You know me. I’m That Mom. The one you look at, wondering why she’s not doing a, b or c about her child’s behavior – silent judgement on your face. The mom who stands tall and fights back tears when you look at her disapprovingly. Or worse, when you look at her like you feel sorry for her, because her pride simply can’t swallow your pity on top of it all.
I’m the mom whose child is climbing the window washer’s scaffolding or obsessively pinching his own hands with the clothes pin she reluctantly allows him to carry because it keeps his hands busy (and off your kid). The mom whose heart sinks every time the school’s number flashes across her phone.
The mom whose boy is brilliant, sweet, thoughtful – to the point that he tries to understand the entire world all at once and the enormity of it all periodically crushes him.
I’m the mom whose child doesn’t want her to come to the school Art Walk because his butterfly stands out from the other third-graders’ butterflies like a kindergarten piece mistakenly displayed in the wrong class. The mom who tells her son that his butterfly is beautiful and she loves the colors he chose and it’s special just the way he made it – only to have him look at her in tears and say, “I don’t want my butterfly to be special, mom. I just want my butterfly to be like everyone else’s butterfly.”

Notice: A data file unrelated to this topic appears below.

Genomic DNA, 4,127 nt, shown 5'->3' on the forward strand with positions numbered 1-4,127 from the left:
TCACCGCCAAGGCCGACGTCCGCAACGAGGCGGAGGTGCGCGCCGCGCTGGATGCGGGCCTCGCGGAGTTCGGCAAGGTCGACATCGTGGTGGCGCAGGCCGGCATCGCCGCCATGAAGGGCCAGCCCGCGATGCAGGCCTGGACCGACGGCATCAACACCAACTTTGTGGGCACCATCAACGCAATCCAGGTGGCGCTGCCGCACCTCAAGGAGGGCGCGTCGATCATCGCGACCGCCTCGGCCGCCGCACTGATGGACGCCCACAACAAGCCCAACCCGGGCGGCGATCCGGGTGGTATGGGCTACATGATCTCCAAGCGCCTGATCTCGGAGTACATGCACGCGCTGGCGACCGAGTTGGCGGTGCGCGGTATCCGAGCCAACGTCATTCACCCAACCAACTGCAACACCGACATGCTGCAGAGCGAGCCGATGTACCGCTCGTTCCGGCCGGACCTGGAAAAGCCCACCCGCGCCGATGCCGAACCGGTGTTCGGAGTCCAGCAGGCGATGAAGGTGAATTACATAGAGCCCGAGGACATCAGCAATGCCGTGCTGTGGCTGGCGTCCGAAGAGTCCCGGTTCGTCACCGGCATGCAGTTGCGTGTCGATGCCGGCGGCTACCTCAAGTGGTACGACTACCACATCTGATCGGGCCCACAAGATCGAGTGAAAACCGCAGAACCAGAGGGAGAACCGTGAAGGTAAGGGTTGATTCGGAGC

I’m the mom who hates herself for the embarrassment that rears its ugly head when her child’s impulsiveness causes people to take notice because she knows in her heart that he can’t help it and wants so badly to be like the other kids. The mom who isn’t really sure which is worse: feeling embarrassed or feeling guilty about being embarrassed.
I’m the mom who holds her little boy at night, listening to him explain things she doesn’t even come close to understanding, nervously thinking about the long road ahead because the world may one day eat him alive.
I know you know me because I used to be you. I was the Other Mom looking at That Mom, wondering what she must have done (or should do) because her child doesn’t fit the mold of the “normal” kid. The mom with no idea how much of herself That Mom put into weekly therapies, behavioral counseling, social group therapy, school conferences, learning plans… the list is so very long.
I’m the mom who’s been given the gift of humility as I now move through the pages of life as That Mom, humbled remembering what it was like to be you. Other Moms, please know we’re acutely aware of the challenges we face, we really are doing the best we know how, and at the end of the day – when we’re holding our kids just like you – we don’t wish them to be any different than who they are. Because they’re exactly who they should be.
And that’s good enough for us.